“Declan Burke is his own genre. The Lammisters dazzles, beguiles and transcends. Virtuoso from start to finish.” – Eoin McNamee “This bourbon-smooth riot of jazz-age excess, high satire and Wodehouse flamboyance is a pitch-perfect bullseye of comic brilliance.” – Irish Independent Books of the Year 2019 “This rapid-fire novel deserves a place on any bookshelf that grants asylum to PG Wodehouse, Flann O’Brien or Kyril Bonfiglioli.” – Eoin Colfer, Guardian Best Books of the Year 2019 “The funniest book of the year.” – Sunday Independent “Declan Burke is one funny bastard. The Lammisters ... conducts a forensic analysis on the anatomy of a story.” – Liz Nugent “Burke’s exuberant prose takes centre stage … He plays with language like a jazz soloist stretching the boundaries of musical theory.” – Totally Dublin “A mega-meta smorgasbord of inventive language ... linguistic verve not just on every page but every line.Irish Times “Above all, The Lammisters gives the impression of a writer enjoying himself. And so, dear reader, should you.” – Sunday Times “A triumph of absurdity, which burlesques the literary canon from Shakespeare, Pope and Austen to Flann O’Brien … The Lammisters is very clever indeed.” – The Guardian

Sunday, February 1, 2009

“Ya Wanna Do It Here Or Down The Station, Punk?”: Ellen McCarthy

Yep, it’s rubber-hose time, folks: a rapid-fire Q&A for those shifty-looking usual suspects ...

What crime novel would you most like to have written?

John Connolly’s EVERY DEAD THING is so horribly great. Some people find it too graphic but I think it is crafted beautifully while looking at the extremes of human depravity. I’m glad it’s fiction!
What fictional character would you most like to have been?
Miss Marple. I want to live in a picture perfect cottage in St Mary Meade and meddle in everyone’s life.
Who do you read for guilty pleasures?
P.D. James. Her quiet insular settings are captivating whether it’s an isolated monastery or a remote Cornish island retreat. Her characterisation and prose are comforting, timeless and old worldly.
Most satisfying writing moment?
My most satisfying writing moment to date was when I won the short story competition ‘Do The Write Thing,’ with Poolbeg Press in conjunction with RTE’s ‘Seoige’. It wasn’t the Edgar but it was the moment my writing came out of the back room and on to the bookshelves.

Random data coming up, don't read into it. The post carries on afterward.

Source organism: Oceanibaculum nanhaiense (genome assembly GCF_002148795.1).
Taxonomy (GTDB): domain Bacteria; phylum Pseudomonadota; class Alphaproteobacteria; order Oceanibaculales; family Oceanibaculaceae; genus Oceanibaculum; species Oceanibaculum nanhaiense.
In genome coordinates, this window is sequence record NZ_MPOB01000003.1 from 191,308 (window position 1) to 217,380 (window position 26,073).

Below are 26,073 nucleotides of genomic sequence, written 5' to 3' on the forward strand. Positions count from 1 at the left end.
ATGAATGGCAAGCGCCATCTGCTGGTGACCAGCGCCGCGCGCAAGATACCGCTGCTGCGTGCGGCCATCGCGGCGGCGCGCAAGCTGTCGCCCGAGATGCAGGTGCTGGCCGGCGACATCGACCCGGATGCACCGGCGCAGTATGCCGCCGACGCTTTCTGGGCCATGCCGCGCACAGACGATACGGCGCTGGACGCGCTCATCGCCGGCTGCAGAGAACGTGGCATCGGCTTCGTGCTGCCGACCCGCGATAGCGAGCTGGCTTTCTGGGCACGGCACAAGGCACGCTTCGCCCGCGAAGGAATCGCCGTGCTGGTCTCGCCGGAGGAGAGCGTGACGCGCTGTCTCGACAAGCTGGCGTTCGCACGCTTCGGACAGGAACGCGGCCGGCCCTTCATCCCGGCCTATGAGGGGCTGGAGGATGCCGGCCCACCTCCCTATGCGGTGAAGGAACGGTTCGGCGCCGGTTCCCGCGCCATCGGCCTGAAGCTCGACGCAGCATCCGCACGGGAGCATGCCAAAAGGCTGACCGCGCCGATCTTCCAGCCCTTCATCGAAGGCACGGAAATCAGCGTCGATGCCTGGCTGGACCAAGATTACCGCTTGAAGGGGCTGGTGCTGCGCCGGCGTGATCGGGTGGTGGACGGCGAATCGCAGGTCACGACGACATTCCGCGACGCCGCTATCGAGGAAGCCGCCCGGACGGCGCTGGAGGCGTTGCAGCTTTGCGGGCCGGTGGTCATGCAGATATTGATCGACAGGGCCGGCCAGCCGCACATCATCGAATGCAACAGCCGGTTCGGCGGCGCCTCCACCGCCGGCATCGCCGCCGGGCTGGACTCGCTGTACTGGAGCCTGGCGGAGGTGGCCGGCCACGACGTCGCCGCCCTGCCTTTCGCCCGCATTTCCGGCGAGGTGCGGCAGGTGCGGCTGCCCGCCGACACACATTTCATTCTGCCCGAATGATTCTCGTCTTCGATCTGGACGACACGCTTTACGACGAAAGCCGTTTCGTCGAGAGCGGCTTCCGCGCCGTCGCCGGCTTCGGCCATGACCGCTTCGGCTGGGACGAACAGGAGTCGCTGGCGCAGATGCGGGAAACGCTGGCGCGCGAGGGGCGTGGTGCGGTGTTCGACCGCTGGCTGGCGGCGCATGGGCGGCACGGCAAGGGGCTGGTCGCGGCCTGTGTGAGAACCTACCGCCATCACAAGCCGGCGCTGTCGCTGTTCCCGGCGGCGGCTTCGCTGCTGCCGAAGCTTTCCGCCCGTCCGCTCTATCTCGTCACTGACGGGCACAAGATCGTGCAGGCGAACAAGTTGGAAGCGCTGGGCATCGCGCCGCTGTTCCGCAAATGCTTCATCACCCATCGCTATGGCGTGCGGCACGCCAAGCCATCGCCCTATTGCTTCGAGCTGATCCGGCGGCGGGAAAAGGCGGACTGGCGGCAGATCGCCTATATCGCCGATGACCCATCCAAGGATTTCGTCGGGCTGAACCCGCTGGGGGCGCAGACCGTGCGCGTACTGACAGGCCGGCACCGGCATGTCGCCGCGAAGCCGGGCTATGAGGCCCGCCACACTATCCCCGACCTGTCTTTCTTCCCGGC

The best Irish crime novel is…?
LOST SOULS by Michael Collins. It is part police procedural with a deep psychological feel. It is beautifully written, taking an unforgiving look at the decline of a small town and its inhabitants when poverty strikes.
What Irish crime novel would make a great movie?
BLACK SHEEP by Arlene Hunt. I think the director could really focus on the Quinn brothers and the legacy of family and bad decisions.
Worst / best thing about being a writer?
The worst thing about being a writer is the fear and insecurity. Every time I send something out I’m shaking with nerves. The best thing about being a writer is getting positive reviews from readers.
The pitch for your next book is …?
A husband dies suddenly, but who was he? His work colleagues claim they never met him and nobody seems to know his real name. Now some stranger is prompting his wife towards a past he obviously didn’t want her to know. Was this person responsible for his death and where will it all lead her?
Who are you reading right now?
I’m reading Robert Crais’ L.A. REQUIEM. I fell for the title. The book is proving to be just as good.
God appears and says you can only write OR read. Which would it be?
That’s an impossible question. It’s like saying I’ll give you legs but you can either stand or walk.
The best three words to describe your own writing are …?
Vivid, tense, absorbing.

Ellen McCarthy’s novel GUILT RIDDEN is published by Poolbeg Crimson

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